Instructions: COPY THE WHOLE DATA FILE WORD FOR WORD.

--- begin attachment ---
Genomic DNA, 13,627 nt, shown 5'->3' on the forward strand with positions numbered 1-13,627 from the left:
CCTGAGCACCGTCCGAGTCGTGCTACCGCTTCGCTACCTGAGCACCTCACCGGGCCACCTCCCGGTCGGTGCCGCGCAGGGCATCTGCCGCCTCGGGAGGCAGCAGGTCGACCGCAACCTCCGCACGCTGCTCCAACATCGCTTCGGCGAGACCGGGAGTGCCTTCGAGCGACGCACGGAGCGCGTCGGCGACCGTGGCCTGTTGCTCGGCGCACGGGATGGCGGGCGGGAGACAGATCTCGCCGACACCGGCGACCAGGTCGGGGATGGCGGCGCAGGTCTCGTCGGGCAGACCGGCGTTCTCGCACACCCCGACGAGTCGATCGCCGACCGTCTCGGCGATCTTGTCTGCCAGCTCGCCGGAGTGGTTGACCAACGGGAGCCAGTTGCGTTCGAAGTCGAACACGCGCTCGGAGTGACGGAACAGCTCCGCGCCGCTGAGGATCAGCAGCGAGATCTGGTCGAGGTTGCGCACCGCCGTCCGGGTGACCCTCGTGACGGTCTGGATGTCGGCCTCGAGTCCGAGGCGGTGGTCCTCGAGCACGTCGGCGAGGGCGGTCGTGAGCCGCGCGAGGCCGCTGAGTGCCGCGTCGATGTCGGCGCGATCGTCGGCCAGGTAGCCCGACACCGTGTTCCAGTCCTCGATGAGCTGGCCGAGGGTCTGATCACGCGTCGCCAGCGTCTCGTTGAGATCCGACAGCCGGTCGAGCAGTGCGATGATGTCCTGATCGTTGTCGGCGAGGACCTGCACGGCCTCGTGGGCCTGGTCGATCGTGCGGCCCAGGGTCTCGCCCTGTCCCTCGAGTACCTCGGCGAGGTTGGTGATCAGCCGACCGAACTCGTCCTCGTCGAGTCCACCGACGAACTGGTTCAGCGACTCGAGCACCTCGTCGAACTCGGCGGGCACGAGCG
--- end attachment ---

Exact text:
Genomic DNA, 13,627 nt, shown 5'->3' on the forward strand with positions numbered 1-13,627 from the left:
CCTGAGCACCGTCCGAGTCGTGCTACCGCTTCGCTACCTGAGCACCTCACCGGGCCACCTCCCGGTCGGTGCCGCGCAGGGCATCTGCCGCCTCGGGAGGCAGCAGGTCGACCGCAACCTCCGCACGCTGCTCCAACATCGCTTCGGCGAGACCGGGAGTGCCTTCGAGCGACGCACGGAGCGCGTCGGCGACCGTGGCCTGTTGCTCGGCGCACGGGATGGCGGGCGGGAGACAGATCTCGCCGACACCGGCGACCAGGTCGGGGATGGCGGCGCAGGTCTCGTCGGGCAGACCGGCGTTCTCGCACACCCCGACGAGTCGATCGCCGACCGTCTCGGCGATCTTGTCTGCCAGCTCGCCGGAGTGGTTGACCAACGGGAGCCAGTTGCGTTCGAAGTCGAACACGCGCTCGGAGTGACGGAACAGCTCCGCGCCGCTGAGGATCAGCAGCGAGATCTGGTCGAGGTTGCGCACCGCCGTCCGGGTGACCCTCGTGACGGTCTGGATGTCGGCCTCGAGTCCGAGGCGGTGGTCCTCGAGCACGTCGGCGAGGGCGGTCGTGAGCCGCGCGAGGCCGCTGAGTGCCGCGTCGATGTCGGCGCGATCGTCGGCCAGGTAGCCCGACACCGTGTTCCAGTCCTCGATGAGCTGGCCGAGGGTCTGATCACGCGTCGCCAGCGTCTCGTTGAGATCCGACAGCCGGTCGAGCAGTGCGATGATGTCCTGATCGTTGTCGGCGAGGACCTGCACGGCCTCGTGGGCCTGGTCGATCGTGCGGCCCAGGGTCTCGCCCTGTCCCTCGAGTACCTCGGCGAGGTTGGTGATCAGCCGACCGAACTCGTCCTCGTCGAGTCCACCGACGAACTGGTTCAGCGACTCGAGCACCTCGTCGAACTCGGCGGGCACGAGCG